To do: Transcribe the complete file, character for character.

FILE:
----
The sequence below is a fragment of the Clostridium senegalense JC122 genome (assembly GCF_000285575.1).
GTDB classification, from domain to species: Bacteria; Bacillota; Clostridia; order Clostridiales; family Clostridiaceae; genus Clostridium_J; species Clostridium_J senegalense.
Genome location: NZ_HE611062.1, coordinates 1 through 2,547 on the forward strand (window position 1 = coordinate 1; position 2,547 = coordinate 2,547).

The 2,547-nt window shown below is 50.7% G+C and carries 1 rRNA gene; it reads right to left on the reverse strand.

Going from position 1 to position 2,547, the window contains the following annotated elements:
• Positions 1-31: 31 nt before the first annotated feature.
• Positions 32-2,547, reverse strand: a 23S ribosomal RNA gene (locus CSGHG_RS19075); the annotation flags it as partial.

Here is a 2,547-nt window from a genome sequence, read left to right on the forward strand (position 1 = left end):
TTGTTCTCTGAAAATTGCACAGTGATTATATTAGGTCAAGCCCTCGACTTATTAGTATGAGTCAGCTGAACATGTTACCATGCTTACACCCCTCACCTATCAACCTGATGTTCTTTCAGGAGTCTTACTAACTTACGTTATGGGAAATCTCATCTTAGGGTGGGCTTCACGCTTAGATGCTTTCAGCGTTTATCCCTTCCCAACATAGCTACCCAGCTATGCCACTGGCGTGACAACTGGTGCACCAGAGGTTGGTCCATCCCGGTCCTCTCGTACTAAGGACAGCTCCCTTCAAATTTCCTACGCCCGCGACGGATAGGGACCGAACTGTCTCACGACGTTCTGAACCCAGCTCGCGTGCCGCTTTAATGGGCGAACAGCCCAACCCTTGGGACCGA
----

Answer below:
The sequence below is a fragment of the Clostridium senegalense JC122 genome (assembly GCF_000285575.1).
GTDB classification, from domain to species: Bacteria; Bacillota; Clostridia; order Clostridiales; family Clostridiaceae; genus Clostridium_J; species Clostridium_J senegalense.
Genome location: NZ_HE611062.1, coordinates 1 through 2,547 on the forward strand (window position 1 = coordinate 1; position 2,547 = coordinate 2,547).

The 2,547-nt window shown below is 50.7% G+C and carries 1 rRNA gene; it reads right to left on the reverse strand.

Going from position 1 to position 2,547, the window contains the following annotated elements:
• Positions 1-31: 31 nt before the first annotated feature.
• Positions 32-2,547, reverse strand: a 23S ribosomal RNA gene (locus CSGHG_RS19075); the annotation flags it as partial.

Here is a 2,547-nt window from a genome sequence, read left to right on the forward strand (position 1 = left end):
TTGTTCTCTGAAAATTGCACAGTGATTATATTAGGTCAAGCCCTCGACTTATTAGTATGAGTCAGCTGAACATGTTACCATGCTTACACCCCTCACCTATCAACCTGATGTTCTTTCAGGAGTCTTACTAACTTACGTTATGGGAAATCTCATCTTAGGGTGGGCTTCACGCTTAGATGCTTTCAGCGTTTATCCCTTCCCAACATAGCTACCCAGCTATGCCACTGGCGTGACAACTGGTGCACCAGAGGTTGGTCCATCCCGGTCCTCTCGTACTAAGGACAGCTCCCTTCAAATTTCCTACGCCCGCGACGGATAGGGACCGAACTGTCTCACGACGTTCTGAACCCAGCTCGCGTGCCGCTTTAATGGGCGAACAGCCCAACCCTTGGGACCGA